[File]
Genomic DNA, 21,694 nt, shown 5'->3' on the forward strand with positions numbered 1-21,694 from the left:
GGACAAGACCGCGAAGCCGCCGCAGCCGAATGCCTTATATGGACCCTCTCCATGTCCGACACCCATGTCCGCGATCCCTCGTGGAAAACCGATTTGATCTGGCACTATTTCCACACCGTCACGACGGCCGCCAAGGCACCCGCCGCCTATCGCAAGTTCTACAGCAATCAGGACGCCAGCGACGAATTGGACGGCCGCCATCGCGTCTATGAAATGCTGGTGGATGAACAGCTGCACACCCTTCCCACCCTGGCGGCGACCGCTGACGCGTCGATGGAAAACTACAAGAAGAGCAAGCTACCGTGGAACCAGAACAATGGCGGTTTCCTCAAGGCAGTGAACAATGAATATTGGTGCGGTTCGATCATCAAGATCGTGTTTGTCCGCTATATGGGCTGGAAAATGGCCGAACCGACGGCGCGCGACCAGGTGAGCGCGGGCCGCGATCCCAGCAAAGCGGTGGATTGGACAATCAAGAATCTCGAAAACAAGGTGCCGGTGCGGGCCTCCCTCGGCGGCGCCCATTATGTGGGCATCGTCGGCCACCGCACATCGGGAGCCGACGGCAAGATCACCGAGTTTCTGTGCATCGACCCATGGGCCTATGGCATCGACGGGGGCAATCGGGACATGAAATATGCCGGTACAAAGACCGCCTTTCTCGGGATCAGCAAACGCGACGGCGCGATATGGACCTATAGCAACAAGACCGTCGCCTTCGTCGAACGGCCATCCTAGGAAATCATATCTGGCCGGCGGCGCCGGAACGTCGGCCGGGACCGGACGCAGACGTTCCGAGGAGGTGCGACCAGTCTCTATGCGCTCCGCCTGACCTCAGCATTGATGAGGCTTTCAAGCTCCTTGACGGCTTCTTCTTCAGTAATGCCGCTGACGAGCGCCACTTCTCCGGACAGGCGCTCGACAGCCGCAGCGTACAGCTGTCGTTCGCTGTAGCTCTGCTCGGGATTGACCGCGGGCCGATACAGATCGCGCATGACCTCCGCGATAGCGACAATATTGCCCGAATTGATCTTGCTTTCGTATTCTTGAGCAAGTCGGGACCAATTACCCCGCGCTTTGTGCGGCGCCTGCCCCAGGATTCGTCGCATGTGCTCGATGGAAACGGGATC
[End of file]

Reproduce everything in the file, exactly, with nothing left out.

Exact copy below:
Genomic DNA, 21,694 nt, shown 5'->3' on the forward strand with positions numbered 1-21,694 from the left:
GGACAAGACCGCGAAGCCGCCGCAGCCGAATGCCTTATATGGACCCTCTCCATGTCCGACACCCATGTCCGCGATCCCTCGTGGAAAACCGATTTGATCTGGCACTATTTCCACACCGTCACGACGGCCGCCAAGGCACCCGCCGCCTATCGCAAGTTCTACAGCAATCAGGACGCCAGCGACGAATTGGACGGCCGCCATCGCGTCTATGAAATGCTGGTGGATGAACAGCTGCACACCCTTCCCACCCTGGCGGCGACCGCTGACGCGTCGATGGAAAACTACAAGAAGAGCAAGCTACCGTGGAACCAGAACAATGGCGGTTTCCTCAAGGCAGTGAACAATGAATATTGGTGCGGTTCGATCATCAAGATCGTGTTTGTCCGCTATATGGGCTGGAAAATGGCCGAACCGACGGCGCGCGACCAGGTGAGCGCGGGCCGCGATCCCAGCAAAGCGGTGGATTGGACAATCAAGAATCTCGAAAACAAGGTGCCGGTGCGGGCCTCCCTCGGCGGCGCCCATTATGTGGGCATCGTCGGCCACCGCACATCGGGAGCCGACGGCAAGATCACCGAGTTTCTGTGCATCGACCCATGGGCCTATGGCATCGACGGGGGCAATCGGGACATGAAATATGCCGGTACAAAGACCGCCTTTCTCGGGATCAGCAAACGCGACGGCGCGATATGGACCTATAGCAACAAGACCGTCGCCTTCGTCGAACGGCCATCCTAGGAAATCATATCTGGCCGGCGGCGCCGGAACGTCGGCCGGGACCGGACGCAGACGTTCCGAGGAGGTGCGACCAGTCTCTATGCGCTCCGCCTGACCTCAGCATTGATGAGGCTTTCAAGCTCCTTGACGGCTTCTTCTTCAGTAATGCCGCTGACGAGCGCCACTTCTCCGGACAGGCGCTCGACAGCCGCAGCGTACAGCTGTCGTTCGCTGTAGCTCTGCTCGGGATTGACCGCGGGCCGATACAGATCGCGCATGACCTCCGCGATAGCGACAATATTGCCCGAATTGATCTTGCTTTCGTATTCTTGAGCAAGTCGGGACCAATTACCCCGCGCTTTGTGCGGCGCCTGCCCCAGGATTCGTCGCATGTGCTCGATGGAAACGGGATC